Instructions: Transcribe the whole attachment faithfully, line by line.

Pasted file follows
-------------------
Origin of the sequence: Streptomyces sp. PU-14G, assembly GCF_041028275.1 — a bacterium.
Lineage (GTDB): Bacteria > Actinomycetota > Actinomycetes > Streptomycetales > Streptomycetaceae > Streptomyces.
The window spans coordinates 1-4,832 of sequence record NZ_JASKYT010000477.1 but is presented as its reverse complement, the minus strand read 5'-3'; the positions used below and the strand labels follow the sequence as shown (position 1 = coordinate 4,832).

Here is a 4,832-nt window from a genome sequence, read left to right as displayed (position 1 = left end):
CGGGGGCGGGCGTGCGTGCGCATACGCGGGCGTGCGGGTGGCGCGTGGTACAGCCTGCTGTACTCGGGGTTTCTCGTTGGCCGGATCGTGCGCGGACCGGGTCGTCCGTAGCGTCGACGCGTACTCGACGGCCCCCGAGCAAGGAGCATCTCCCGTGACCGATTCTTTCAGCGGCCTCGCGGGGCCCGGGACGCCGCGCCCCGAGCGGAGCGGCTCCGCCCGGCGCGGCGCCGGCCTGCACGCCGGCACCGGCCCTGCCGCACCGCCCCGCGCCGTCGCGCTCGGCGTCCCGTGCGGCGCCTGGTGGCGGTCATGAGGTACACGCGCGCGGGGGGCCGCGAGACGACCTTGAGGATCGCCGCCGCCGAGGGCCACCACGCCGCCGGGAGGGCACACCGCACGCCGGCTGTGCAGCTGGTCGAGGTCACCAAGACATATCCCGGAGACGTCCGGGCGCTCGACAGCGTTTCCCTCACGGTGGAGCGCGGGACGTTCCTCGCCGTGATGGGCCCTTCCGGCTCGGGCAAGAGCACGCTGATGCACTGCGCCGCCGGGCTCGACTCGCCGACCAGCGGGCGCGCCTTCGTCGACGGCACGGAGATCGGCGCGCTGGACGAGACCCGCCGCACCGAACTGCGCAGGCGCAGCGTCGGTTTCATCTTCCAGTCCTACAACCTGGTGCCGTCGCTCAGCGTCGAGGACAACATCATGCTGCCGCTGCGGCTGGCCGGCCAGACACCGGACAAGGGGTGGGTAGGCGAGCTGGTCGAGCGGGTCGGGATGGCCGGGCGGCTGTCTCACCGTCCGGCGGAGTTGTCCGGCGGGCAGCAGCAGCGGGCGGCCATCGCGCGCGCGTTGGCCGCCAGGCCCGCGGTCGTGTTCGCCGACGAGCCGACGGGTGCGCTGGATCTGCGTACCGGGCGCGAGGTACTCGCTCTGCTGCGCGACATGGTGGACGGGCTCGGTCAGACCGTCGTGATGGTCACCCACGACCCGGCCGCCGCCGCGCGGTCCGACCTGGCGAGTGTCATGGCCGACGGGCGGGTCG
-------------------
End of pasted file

Origin of the sequence: Streptomyces sp. PU-14G, assembly GCF_041028275.1 — a bacterium.
Lineage (GTDB): Bacteria > Actinomycetota > Actinomycetes > Streptomycetales > Streptomycetaceae > Streptomyces.
The window spans coordinates 1-4,832 of sequence record NZ_JASKYT010000477.1 but is presented as its reverse complement, the minus strand read 5'-3'; the positions used below and the strand labels follow the sequence as shown (position 1 = coordinate 4,832).

Here is a 4,832-nt window from a genome sequence, read left to right as displayed (position 1 = left end):
CGGGGGCGGGCGTGCGTGCGCATACGCGGGCGTGCGGGTGGCGCGTGGTACAGCCTGCTGTACTCGGGGTTTCTCGTTGGCCGGATCGTGCGCGGACCGGGTCGTCCGTAGCGTCGACGCGTACTCGACGGCCCCCGAGCAAGGAGCATCTCCCGTGACCGATTCTTTCAGCGGCCTCGCGGGGCCCGGGACGCCGCGCCCCGAGCGGAGCGGCTCCGCCCGGCGCGGCGCCGGCCTGCACGCCGGCACCGGCCCTGCCGCACCGCCCCGCGCCGTCGCGCTCGGCGTCCCGTGCGGCGCCTGGTGGCGGTCATGAGGTACACGCGCGCGGGGGGCCGCGAGACGACCTTGAGGATCGCCGCCGCCGAGGGCCACCACGCCGCCGGGAGGGCACACCGCACGCCGGCTGTGCAGCTGGTCGAGGTCACCAAGACATATCCCGGAGACGTCCGGGCGCTCGACAGCGTTTCCCTCACGGTGGAGCGCGGGACGTTCCTCGCCGTGATGGGCCCTTCCGGCTCGGGCAAGAGCACGCTGATGCACTGCGCCGCCGGGCTCGACTCGCCGACCAGCGGGCGCGCCTTCGTCGACGGCACGGAGATCGGCGCGCTGGACGAGACCCGCCGCACCGAACTGCGCAGGCGCAGCGTCGGTTTCATCTTCCAGTCCTACAACCTGGTGCCGTCGCTCAGCGTCGAGGACAACATCATGCTGCCGCTGCGGCTGGCCGGCCAGACACCGGACAAGGGGTGGGTAGGCGAGCTGGTCGAGCGGGTCGGGATGGCCGGGCGGCTGTCTCACCGTCCGGCGGAGTTGTCCGGCGGGCAGCAGCAGCGGGCGGCCATCGCGCGCGCGTTGGCCGCCAGGCCCGCGGTCGTGTTCGCCGACGAGCCGACGGGTGCGCTGGATCTGCGTACCGGGCGCGAGGTACTCGCTCTGCTGCGCGACATGGTGGACGGGCTCGGTCAGACCGTCGTGATGGTCACCCACGACCCGGCCGCCGCCGCGCGGTCCGACCTGGCGAGTGTCATGGCCGACGGGCGGGTCG